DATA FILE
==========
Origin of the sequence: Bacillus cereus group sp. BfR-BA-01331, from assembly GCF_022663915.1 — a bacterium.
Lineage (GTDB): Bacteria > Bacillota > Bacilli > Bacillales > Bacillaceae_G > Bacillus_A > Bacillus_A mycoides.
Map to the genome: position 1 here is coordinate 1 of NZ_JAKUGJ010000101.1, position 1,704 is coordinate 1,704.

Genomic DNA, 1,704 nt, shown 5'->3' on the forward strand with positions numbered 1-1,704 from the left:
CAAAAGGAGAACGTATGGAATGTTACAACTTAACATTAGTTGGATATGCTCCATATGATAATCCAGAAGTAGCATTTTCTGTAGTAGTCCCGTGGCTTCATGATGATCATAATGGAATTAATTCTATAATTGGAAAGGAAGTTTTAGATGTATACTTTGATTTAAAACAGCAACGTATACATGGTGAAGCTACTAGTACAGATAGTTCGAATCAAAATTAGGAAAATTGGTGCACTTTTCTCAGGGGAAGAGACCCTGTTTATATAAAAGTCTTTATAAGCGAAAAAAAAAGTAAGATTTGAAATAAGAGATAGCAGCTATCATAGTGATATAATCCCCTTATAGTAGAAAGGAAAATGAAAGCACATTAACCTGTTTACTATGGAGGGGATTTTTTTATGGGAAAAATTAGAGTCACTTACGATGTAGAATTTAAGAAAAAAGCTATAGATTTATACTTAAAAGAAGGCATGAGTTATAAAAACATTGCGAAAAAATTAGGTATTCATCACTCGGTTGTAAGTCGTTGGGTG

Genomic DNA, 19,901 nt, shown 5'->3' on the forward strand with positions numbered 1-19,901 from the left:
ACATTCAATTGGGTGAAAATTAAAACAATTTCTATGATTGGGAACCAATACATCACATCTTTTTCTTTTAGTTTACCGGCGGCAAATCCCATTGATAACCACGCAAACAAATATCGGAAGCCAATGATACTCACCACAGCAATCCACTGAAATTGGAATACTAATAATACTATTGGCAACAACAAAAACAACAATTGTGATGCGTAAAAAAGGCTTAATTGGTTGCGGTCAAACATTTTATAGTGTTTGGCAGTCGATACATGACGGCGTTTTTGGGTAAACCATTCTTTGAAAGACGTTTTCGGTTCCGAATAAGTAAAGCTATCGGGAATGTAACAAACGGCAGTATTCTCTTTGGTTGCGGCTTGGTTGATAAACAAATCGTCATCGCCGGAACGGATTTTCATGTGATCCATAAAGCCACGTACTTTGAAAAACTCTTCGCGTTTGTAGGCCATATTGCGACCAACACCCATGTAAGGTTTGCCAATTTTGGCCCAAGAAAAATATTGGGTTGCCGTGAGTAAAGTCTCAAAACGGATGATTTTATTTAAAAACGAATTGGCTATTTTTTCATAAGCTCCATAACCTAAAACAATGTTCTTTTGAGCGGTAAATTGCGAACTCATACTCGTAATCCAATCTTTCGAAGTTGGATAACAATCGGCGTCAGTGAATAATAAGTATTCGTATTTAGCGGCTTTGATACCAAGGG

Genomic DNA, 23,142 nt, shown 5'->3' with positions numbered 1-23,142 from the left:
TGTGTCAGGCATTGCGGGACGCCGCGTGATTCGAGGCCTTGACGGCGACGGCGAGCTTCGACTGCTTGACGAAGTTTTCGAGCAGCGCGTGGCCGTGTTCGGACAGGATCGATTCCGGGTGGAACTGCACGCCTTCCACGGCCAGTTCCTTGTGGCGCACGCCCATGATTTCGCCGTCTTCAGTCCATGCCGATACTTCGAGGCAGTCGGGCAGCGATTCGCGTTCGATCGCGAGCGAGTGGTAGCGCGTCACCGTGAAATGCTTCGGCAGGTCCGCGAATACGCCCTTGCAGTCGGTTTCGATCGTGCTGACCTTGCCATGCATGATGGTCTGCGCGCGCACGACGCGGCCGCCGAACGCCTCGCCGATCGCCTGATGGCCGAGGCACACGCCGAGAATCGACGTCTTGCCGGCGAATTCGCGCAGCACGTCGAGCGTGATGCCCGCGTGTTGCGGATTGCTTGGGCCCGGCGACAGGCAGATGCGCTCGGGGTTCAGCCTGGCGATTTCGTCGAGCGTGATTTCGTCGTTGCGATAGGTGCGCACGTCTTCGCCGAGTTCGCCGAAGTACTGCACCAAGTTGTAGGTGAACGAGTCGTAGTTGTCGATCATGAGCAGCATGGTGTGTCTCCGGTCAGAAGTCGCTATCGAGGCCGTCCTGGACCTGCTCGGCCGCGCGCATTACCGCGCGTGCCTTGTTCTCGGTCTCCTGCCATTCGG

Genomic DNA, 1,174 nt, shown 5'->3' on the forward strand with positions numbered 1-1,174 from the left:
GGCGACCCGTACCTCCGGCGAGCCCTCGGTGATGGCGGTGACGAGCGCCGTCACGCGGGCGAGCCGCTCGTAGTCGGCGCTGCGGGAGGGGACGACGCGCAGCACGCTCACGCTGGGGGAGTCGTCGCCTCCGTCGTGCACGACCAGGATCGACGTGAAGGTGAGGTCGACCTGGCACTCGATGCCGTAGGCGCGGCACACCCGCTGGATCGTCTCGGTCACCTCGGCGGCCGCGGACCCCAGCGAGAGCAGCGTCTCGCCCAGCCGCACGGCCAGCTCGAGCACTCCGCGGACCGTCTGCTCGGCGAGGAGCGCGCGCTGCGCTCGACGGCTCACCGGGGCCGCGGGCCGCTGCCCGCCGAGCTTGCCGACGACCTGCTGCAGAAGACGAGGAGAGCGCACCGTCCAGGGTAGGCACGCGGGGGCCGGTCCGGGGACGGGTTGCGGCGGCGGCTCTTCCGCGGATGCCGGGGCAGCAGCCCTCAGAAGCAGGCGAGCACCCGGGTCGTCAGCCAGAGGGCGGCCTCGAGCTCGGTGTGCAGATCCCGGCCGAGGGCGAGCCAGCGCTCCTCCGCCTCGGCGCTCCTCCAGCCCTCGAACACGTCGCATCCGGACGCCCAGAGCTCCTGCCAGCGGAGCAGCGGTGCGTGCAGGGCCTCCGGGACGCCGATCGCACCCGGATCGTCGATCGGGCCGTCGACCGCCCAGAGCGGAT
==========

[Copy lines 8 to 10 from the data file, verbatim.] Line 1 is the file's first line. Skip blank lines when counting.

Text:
Genomic DNA, 23,142 nt, shown 5'->3' with positions numbered 1-23,142 from the left:
TGTGTCAGGCATTGCGGGACGCCGCGTGATTCGAGGCCTTGACGGCGACGGCGAGCTTCGACTGCTTGACGAAGTTTTCGAGCAGCGCGTGGCCGTGTTCGGACAGGATCGATTCCGGGTGGAACTGCACGCCTTCCACGGCCAGTTCCTTGTGGCGCACGCCCATGATTTCGCCGTCTTCAGTCCATGCCGATACTTCGAGGCAGTCGGGCAGCGATTCGCGTTCGATCGCGAGCGAGTGGTAGCGCGTCACCGTGAAATGCTTCGGCAGGTCCGCGAATACGCCCTTGCAGTCGGTTTCGATCGTGCTGACCTTGCCATGCATGATGGTCTGCGCGCGCACGACGCGGCCGCCGAACGCCTCGCCGATCGCCTGATGGCCGAGGCACACGCCGAGAATCGACGTCTTGCCGGCGAATTCGCGCAGCACGTCGAGCGTGATGCCCGCGTGTTGCGGATTGCTTGGGCCCGGCGACAGGCAGATGCGCTCGGGGTTCAGCCTGGCGATTTCGTCGAGCGTGATTTCGTCGTTGCGATAGGTGCGCACGTCTTCGCCGAGTTCGCCGAAGTACTGCACCAAGTTGTAGGTGAACGAGTCGTAGTTGTCGATCATGAGCAGCATGGTGTGTCTCCGGTCAGAAGTCGCTATCGAGGCCGTCCTGGACCTGCTCGGCCGCGCGCATTACCGCGCGTGCCTTGTTCTCGGTCTCCTGCCATTCGG

Genomic DNA, 1,174 nt, shown 5'->3' on the forward strand with positions numbered 1-1,174 from the left: